Adele Nye, Marnie Hughes-Warrington, Jill Roe, Penny Russell, Mark Peel, Desley Deacon and Amanda Laugeson.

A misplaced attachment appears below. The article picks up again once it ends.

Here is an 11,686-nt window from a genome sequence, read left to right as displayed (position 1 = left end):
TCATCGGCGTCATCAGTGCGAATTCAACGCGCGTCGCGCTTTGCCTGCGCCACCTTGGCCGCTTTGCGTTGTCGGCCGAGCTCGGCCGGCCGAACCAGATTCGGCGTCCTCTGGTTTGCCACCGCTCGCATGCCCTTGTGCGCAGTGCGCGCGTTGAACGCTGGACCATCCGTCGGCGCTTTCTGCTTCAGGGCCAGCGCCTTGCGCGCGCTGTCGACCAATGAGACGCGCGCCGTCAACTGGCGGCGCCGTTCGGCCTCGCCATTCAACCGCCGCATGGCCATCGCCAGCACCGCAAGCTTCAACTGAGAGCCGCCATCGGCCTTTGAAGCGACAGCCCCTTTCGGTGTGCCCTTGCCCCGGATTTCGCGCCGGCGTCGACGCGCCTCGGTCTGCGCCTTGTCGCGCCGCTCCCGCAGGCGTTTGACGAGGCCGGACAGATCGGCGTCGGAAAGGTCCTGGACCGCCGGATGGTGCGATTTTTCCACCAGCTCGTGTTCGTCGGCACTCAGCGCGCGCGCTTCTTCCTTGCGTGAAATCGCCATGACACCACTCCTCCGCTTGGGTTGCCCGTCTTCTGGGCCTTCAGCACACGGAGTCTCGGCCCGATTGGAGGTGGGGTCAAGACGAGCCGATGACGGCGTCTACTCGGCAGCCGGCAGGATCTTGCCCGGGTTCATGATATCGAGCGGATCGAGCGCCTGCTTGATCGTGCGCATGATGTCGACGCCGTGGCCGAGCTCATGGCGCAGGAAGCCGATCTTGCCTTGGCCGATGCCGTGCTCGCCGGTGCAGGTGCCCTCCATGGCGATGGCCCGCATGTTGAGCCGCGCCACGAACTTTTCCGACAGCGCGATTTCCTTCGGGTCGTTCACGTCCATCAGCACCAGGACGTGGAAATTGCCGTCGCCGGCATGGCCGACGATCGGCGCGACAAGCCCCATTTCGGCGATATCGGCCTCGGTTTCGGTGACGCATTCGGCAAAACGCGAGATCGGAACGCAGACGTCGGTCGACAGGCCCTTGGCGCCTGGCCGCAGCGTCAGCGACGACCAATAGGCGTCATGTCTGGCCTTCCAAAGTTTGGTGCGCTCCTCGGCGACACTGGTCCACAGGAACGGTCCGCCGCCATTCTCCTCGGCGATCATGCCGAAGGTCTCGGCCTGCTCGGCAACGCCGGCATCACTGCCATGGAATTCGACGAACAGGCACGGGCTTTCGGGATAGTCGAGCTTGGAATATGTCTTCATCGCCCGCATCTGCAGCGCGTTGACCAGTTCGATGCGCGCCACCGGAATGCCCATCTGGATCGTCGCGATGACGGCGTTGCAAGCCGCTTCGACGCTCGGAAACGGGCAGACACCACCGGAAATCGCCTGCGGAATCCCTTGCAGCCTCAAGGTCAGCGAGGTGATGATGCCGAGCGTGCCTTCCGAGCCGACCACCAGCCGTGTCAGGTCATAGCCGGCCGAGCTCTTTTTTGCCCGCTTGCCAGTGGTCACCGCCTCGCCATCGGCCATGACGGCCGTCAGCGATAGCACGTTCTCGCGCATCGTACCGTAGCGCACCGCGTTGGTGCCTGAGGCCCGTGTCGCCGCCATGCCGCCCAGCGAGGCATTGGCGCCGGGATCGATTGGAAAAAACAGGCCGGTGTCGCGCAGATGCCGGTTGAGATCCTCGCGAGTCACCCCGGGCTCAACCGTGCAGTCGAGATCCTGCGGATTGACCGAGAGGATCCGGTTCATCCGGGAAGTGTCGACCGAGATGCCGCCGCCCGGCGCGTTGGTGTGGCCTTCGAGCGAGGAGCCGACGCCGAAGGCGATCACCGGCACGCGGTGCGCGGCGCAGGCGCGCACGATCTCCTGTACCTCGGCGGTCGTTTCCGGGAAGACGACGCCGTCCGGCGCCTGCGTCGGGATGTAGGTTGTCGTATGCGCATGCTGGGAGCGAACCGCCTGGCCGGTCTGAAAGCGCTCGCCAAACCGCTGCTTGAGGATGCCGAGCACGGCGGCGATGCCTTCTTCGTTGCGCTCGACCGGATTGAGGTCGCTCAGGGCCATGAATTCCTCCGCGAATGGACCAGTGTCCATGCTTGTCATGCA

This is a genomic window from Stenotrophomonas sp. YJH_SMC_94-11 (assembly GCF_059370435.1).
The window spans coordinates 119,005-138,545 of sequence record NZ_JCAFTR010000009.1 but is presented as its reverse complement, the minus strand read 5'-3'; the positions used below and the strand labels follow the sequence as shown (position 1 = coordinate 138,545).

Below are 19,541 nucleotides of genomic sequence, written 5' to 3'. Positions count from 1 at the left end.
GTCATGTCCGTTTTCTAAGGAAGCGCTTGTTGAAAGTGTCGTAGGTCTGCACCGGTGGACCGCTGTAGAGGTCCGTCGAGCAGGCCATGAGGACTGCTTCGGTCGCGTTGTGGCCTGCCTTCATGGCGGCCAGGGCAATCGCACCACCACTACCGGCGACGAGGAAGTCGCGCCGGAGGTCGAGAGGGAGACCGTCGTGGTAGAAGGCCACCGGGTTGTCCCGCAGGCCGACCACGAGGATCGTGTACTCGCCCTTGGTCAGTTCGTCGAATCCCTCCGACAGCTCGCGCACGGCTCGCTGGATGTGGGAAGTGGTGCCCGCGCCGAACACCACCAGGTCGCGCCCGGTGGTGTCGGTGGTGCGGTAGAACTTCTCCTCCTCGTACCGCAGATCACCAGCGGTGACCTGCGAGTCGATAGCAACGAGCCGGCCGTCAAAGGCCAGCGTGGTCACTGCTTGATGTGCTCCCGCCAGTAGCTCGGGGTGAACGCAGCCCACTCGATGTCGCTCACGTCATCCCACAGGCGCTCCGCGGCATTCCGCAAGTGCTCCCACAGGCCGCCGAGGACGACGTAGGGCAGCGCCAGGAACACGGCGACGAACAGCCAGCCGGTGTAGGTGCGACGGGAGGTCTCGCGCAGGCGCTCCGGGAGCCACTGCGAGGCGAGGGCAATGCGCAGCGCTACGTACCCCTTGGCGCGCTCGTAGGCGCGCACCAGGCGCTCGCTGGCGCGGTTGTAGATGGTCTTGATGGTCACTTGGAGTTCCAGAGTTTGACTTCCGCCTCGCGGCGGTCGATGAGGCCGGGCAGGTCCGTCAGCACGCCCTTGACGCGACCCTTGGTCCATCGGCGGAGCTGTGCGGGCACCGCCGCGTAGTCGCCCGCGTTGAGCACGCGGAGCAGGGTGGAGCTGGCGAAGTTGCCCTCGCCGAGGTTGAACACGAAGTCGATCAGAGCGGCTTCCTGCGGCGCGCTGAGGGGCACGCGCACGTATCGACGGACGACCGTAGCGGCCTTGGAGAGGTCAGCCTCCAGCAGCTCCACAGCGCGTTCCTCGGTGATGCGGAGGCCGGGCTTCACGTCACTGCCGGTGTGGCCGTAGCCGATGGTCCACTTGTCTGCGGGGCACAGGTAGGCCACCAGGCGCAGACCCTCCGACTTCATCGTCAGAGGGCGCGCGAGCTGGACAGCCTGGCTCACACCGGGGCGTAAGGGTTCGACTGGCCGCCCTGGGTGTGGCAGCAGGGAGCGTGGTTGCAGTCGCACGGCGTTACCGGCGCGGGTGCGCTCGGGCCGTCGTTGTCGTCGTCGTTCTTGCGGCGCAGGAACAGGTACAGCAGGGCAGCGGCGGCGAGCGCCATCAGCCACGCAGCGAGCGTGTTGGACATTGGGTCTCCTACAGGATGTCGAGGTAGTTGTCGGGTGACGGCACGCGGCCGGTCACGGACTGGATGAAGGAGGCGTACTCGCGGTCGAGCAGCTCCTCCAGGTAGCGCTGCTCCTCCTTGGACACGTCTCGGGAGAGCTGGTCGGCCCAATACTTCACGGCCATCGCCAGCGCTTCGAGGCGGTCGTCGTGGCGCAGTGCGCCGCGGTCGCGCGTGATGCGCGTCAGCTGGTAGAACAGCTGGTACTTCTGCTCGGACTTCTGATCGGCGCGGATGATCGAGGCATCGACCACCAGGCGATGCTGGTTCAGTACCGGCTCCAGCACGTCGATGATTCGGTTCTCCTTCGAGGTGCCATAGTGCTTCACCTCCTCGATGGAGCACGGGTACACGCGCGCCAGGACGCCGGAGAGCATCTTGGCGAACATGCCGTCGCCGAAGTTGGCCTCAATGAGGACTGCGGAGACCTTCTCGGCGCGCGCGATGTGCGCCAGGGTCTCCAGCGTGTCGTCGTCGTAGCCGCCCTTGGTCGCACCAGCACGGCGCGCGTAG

This article provides an overview of the results from a Historical Thinking in Higher Education questionnaire given to 1455 Australian first year and upper level history students. The questionnaire was part of a project that was funded by the Australian Teaching and Learning Council. It was shaped by collaboration of History lecturers led by Marnie Hughes-Warrington (MQ), Jill Roe (MQ). The research was undertaken by Adele Nye (MQ). This research report examines the second question of the questionnaire and looks at activities that students believe develop their historical thinking. The national data largely reflected a surprisingly consistent pattern of responses demonstrating shared perceptions of the discipline. In particular two options; using secondary sources and engaging in discussion with academic staff in the classroom; were ranked as the most popular by a majority of students. However, there were also some results that reflected difference in views. This was primarily evident when examining results of first year students, later year students and those from NSW who had studied History Extension in the Higher School Certificate. The findings raise questions about accessing and understanding evidence, assessment strategies and the engagement in a disciplinary dialogue.